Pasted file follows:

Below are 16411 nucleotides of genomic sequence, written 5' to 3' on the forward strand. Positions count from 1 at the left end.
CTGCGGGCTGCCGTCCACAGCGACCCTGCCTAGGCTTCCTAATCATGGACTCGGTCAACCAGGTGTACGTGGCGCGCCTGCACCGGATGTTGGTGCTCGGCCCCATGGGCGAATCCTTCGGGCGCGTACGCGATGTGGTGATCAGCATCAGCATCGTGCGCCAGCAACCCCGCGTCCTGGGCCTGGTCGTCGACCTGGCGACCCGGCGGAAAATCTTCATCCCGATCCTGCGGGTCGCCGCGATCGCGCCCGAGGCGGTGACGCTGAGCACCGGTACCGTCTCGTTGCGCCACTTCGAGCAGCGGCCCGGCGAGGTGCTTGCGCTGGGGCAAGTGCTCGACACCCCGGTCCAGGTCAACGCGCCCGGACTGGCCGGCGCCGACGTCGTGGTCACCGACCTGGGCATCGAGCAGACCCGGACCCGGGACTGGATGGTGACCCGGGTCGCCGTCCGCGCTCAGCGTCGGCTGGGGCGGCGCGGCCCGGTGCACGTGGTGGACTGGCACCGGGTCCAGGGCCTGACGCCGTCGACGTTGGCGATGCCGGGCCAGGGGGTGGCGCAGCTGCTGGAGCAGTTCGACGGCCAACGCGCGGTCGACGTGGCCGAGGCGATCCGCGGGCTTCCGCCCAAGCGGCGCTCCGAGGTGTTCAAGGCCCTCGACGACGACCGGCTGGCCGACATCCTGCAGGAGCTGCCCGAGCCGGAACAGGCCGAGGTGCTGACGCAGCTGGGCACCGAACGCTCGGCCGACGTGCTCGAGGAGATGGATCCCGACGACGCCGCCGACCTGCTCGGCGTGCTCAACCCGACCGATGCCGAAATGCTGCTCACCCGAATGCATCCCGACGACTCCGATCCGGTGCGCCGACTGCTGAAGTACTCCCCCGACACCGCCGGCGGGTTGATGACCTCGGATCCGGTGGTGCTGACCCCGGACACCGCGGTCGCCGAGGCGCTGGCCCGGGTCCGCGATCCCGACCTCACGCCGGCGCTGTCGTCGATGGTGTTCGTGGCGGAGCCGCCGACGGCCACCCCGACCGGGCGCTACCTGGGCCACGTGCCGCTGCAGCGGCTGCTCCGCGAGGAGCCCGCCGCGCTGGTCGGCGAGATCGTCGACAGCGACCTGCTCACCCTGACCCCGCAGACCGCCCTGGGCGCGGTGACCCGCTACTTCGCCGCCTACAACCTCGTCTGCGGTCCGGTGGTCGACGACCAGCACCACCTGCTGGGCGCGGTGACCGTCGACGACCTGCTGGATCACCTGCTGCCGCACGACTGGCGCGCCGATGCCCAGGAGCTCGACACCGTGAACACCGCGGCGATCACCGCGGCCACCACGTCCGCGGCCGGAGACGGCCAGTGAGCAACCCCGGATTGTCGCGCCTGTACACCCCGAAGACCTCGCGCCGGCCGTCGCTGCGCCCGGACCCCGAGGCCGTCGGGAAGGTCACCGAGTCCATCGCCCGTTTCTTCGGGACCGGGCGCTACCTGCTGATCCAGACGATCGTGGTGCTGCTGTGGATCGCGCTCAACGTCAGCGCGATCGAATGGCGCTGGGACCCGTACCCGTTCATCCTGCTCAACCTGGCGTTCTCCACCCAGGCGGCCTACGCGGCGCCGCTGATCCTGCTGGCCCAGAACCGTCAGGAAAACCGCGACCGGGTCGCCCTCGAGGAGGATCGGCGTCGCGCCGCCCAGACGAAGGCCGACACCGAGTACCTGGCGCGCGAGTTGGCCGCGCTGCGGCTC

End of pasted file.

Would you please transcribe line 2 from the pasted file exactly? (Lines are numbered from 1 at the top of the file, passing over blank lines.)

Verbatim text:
CTGCGGGCTGCCGTCCACAGCGACCCTGCCTAGGCTTCCTAATCATGGACTCGGTCAACCAGGTGTACGTGGCGCGCCTGCACCGGATGTTGGTGCTCGGCCCCATGGGCGAATCCTTCGGGCGCGTACGCGATGTGGTGATCAGCATCAGCATCGTGCGCCAGCAACCCCGCGTCCTGGGCCTGGTCGTCGACCTGGCGACCCGGCGGAAAATCTTCATCCCGATCCTGCGGGTCGCCGCGATCGCGCCCGAGGCGGTGACGCTGAGCACCGGTACCGTCTCGTTGCGCCACTTCGAGCAGCGGCCCGGCGAGGTGCTTGCGCTGGGGCAAGTGCTCGACACCCCGGTCCAGGTCAACGCGCCCGGACTGGCCGGCGCCGACGTCGTGGTCACCGACCTGGGCATCGAGCAGACCCGGACCCGGGACTGGATGGTGACCCGGGTCGCCGTCCGCGCTCAGCGTCGGCTGGGGCGGCGCGGCCCGGTGCACGTGGTGGACTGGCACCGGGTCCAGGGCCTGACGCCGTCGACGTTGGCGATGCCGGGCCAGGGGGTGGCGCAGCTGCTGGAGCAGTTCGACGGCCAACGCGCGGTCGACGTGGCCGAGGCGATCCGCGGGCTTCCGCCCAAGCGGCGCTCCGAGGTGTTCAAGGCCCTCGACGACGACCGGCTGGCCGACATCCTGCAGGAGCTGCCCGAGCCGGAACAGGCCGAGGTGCTGACGCAGCTGGGCACCGAACGCTCGGCCGACGTGCTCGAGGAGATGGATCCCGACGACGCCGCCGACCTGCTCGGCGTGCTCAACCCGACCGATGCCGAAATGCTGCTCACCCGAATGCATCCCGACGACTCCGATCCGGTGCGCCGACTGCTGAAGTACTCCCCCGACACCGCCGGCGGGTTGATGACCTCGGATCCGGTGGTGCTGACCCCGGACACCGCGGTCGCCGAGGCGCTGGCCCGGGTCCGCGATCCCGACCTCACGCCGGCGCTGTCGTCGATGGTGTTCGTGGCGGAGCCGCCGACGGCCACCCCGACCGGGCGCTACCTGGGCCACGTGCCGCTGCAGCGGCTGCTCCGCGAGGAGCCCGCCGCGCTGGTCGGCGAGATCGTCGACAGCGACCTGCTCACCCTGACCCCGCAGACCGCCCTGGGCGCGGTGACCCGCTACTTCGCCGCCTACAACCTCGTCTGCGGTCCGGTGGTCGACGACCAGCACCACCTGCTGGGCGCGGTGACCGTCGACGACCTGCTGGATCACCTGCTGCCGCACGACTGGCGCGCCGATGCCCAGGAGCTCGACACCGTGAACACCGCGGCGATCACCGCGGCCACCACGTCCGCGGCCGGAGACGGCCAGTGAGCAACCCCGGATTGTCGCGCCTGTACACCCCGAAGACCTCGCGCCGGCCGTCGCTGCGCCCGGACCCCGAGGCCGTCGGGAAGGTCACCGAGTCCATCGCCCGTTTCTTCGGGACCGGGCGCTACCTGCTGATCCAGACGATCGTGGTGCTGCTGTGGATCGCGCTCAACGTCAGCGCGATCGAATGGCGCTGGGACCCGTACCCGTTCATCCTGCTCAACCTGGCGTTCTCCACCCAGGCGGCCTACGCGGCGCCGCTGATCCTGCTGGCCCAGAACCGTCAGGAAAACCGCGACCGGGTCGCCCTCGAGGAGGATCGGCGTCGCGCCGCCCAGACGAAGGCCGACACCGAGTACCTGGCGCGCGAGTTGGCCGCGCTGCGGCTC